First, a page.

The largest group of fires, dubbed the LNU Lightning Complex, had scorched nearly 220,000 acres (89,000 hectares) by Friday morning and forced the evacuation of tens of thousands of residents.
Some of the fires in that complex — described as the ninth largest in the state’s history — threatened wineries in the famed Napa and Sonoma regions which are still reeling from similar deadly blazes in recent years. Officials said five deaths have been linked to the fires, which were ignited earlier in the week by lightning strikes.
Four bodies were recovered on Thursday, including three from a burned house in a rural area of Napa County.
Firefighters have struggled to contain the flames fed by a scorching heat wave and low humidity.
In all, fire crews are battling more than 300 fires throughout the state including more than two dozen considered major.
Tens of thousands have evacuated, with many struggling to find shelter and hesitating to go to centers set up by authorities because of coronavirus risks.
Some in San Mateo and Santa Cruz Counties opted to sleep in trailers in parking lots or on beaches along the Pacific Ocean.
Tourists in the area were urged to leave hotels or vacation rentals to free up space for people fleeing the blazes.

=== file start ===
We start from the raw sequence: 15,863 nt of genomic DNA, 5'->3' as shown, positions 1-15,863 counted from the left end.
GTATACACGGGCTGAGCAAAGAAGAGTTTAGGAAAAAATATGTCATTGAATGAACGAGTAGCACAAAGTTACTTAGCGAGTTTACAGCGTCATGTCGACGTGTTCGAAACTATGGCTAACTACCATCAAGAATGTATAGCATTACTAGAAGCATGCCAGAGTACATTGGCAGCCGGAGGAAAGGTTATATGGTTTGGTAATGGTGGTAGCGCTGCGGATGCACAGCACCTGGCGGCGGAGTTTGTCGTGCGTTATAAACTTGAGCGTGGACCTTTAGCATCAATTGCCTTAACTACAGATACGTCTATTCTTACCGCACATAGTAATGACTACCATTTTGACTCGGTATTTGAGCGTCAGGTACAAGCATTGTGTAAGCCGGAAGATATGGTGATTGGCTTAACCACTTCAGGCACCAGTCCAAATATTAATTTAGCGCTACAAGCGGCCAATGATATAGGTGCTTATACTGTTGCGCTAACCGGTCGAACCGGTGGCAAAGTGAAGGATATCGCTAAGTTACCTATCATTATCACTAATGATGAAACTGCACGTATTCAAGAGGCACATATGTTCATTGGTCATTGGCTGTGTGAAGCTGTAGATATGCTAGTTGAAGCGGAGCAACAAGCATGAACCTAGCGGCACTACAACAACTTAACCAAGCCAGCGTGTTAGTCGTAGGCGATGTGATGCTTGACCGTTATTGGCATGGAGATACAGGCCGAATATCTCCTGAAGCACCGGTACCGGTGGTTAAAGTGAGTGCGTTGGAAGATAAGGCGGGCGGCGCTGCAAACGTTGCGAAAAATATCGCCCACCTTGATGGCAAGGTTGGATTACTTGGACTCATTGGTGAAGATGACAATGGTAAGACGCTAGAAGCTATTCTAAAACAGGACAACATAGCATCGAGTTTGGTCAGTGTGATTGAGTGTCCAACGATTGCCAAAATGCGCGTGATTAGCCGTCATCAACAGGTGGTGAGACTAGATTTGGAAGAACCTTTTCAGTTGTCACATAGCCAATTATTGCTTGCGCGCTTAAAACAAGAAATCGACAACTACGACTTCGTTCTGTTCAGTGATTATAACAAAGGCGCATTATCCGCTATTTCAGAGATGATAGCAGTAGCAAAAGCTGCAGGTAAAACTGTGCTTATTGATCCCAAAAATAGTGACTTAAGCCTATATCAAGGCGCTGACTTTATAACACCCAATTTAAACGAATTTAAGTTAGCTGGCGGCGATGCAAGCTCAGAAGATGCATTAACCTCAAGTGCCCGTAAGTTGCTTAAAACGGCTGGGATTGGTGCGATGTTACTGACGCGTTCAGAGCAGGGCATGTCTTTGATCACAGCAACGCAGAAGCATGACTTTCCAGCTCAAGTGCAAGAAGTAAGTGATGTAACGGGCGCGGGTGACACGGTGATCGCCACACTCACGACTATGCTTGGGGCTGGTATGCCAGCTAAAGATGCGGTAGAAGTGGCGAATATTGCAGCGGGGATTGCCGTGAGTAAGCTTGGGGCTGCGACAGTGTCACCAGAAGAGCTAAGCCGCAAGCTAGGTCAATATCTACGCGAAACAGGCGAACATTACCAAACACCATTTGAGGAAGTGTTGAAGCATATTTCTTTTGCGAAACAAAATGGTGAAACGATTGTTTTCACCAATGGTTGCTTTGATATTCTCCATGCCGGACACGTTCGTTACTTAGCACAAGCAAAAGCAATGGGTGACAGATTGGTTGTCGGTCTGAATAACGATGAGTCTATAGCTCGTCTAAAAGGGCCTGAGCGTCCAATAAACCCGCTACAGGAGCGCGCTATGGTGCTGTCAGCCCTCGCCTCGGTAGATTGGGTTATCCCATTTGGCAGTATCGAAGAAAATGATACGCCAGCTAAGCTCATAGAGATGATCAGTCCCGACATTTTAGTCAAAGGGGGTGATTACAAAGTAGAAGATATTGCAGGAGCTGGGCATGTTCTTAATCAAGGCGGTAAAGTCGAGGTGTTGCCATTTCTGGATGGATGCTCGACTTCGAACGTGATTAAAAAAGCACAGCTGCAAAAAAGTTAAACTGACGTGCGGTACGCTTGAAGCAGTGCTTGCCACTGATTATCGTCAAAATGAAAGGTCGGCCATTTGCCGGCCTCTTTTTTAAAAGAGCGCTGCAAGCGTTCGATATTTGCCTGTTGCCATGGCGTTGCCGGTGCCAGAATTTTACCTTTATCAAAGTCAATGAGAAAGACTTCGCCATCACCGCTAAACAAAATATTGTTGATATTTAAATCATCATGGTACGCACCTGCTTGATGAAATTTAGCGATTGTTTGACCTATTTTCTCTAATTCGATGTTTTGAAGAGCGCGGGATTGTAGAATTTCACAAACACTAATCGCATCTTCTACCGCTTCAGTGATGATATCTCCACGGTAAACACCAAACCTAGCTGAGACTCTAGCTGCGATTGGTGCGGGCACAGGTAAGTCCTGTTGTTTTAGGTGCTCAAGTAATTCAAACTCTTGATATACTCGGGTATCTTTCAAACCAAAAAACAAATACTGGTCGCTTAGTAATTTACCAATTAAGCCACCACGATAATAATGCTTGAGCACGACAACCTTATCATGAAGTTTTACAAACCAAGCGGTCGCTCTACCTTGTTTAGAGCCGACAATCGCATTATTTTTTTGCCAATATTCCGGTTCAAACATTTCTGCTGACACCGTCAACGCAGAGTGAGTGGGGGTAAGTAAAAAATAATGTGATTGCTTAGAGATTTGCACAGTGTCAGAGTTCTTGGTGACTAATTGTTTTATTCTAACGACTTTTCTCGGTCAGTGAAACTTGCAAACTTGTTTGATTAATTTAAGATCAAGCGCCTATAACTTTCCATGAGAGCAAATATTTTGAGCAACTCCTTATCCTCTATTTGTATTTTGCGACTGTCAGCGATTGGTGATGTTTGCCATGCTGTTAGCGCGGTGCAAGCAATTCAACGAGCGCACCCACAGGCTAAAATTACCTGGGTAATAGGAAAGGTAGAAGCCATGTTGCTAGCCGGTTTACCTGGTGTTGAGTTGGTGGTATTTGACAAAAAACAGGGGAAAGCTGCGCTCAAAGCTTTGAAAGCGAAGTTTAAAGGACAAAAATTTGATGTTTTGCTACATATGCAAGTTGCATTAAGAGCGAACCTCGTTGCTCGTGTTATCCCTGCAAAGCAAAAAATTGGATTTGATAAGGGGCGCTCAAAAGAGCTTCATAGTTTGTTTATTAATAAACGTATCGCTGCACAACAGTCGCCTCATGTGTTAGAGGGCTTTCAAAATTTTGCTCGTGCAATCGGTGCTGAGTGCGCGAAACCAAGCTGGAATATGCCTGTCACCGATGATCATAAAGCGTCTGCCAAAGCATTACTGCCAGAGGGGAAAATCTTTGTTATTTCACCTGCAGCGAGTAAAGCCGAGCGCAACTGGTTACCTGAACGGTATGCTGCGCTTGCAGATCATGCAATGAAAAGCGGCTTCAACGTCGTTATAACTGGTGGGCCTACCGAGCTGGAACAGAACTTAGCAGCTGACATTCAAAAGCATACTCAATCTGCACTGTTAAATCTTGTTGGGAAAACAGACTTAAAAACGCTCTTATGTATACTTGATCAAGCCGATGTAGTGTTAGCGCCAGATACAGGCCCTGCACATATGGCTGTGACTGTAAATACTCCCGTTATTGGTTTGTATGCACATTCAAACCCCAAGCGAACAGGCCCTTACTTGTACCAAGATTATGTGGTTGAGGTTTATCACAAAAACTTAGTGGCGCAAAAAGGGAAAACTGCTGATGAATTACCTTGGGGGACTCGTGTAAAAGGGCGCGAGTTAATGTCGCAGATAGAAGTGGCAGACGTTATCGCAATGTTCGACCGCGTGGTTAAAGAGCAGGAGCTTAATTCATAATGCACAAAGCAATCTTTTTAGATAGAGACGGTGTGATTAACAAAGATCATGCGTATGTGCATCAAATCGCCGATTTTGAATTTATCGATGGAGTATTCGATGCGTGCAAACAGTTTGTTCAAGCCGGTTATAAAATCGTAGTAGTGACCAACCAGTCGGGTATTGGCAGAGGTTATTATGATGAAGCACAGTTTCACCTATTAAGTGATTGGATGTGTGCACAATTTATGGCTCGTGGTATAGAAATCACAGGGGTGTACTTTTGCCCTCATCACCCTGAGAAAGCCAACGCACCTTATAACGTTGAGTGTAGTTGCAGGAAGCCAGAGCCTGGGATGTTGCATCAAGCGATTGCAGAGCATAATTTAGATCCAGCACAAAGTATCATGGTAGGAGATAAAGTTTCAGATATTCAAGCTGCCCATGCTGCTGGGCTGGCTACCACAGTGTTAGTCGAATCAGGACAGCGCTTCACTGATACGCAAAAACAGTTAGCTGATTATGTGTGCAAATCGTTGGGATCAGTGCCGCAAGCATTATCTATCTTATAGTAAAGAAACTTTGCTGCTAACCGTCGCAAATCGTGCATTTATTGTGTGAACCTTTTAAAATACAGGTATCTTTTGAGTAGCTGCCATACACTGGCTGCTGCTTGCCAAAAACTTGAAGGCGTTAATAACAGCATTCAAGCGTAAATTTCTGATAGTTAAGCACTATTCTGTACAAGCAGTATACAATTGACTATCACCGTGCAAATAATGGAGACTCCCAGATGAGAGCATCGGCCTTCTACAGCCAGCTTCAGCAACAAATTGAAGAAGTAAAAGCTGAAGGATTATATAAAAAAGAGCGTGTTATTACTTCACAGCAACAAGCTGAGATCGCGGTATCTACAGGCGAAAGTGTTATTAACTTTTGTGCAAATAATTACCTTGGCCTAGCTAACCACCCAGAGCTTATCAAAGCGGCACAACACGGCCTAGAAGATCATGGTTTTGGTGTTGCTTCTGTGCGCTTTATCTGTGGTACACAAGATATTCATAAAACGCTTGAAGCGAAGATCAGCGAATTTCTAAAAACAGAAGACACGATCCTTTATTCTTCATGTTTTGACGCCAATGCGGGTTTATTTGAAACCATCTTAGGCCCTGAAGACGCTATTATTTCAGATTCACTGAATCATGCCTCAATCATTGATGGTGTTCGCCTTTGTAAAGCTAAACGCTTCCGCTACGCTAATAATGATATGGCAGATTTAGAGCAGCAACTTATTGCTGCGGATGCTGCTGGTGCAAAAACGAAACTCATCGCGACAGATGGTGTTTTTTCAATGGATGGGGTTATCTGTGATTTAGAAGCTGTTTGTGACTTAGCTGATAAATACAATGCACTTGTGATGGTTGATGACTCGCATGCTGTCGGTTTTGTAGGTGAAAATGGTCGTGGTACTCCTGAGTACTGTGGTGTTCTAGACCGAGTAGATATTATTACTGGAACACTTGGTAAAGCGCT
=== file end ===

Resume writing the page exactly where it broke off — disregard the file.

Governor Gavin Newsom highlighted the crisis in a pre-taped speech to the Democratic National Convention on Thursday evening, saying the fires were directly linked to climate change. “Climate change is real,” he said. “If you are in denial about climate change, come to California.”
Newsom also took aim at President Donald Trump, who has criticized the state for its handling of the fires and threatened to withhold funding if it doesn’t “clean the forests.”
“Just today, the president of the United States threatened the state of California — 40 million Americans that happen to live here in the state of California — to defund our efforts on wildfire suppression, because he said we hadn’t raked enough leaves,” Newsom said. “Can’t make that up.”
Many of the fires are burning in unpopulated areas and have chewed through some 771,000 acres overall.
The smell of smoke lingered in San Francisco and other regions for the third consecutive day on Friday, with authorities urging people to stay indoors. “The many fire complexes burning around the Bay Area and Central Coast will keep skies hazy and smoky, at least in the short term,” the National Weather Service said.
Authorities in the Bay Area, which encompasses seven counties, said an air quality alert was in effect through Sunday.
Authorities have said the fires — grouped together and identified through three-letter monikers because of the high number of blazes across many counties — were caused by nearly 11,000 lightning strikes that hit the northern half of the state as it bakes under historic high temperatures, including a record of 130 degrees Fahrenheit (54.4 degrees Celsius) in Death Valley.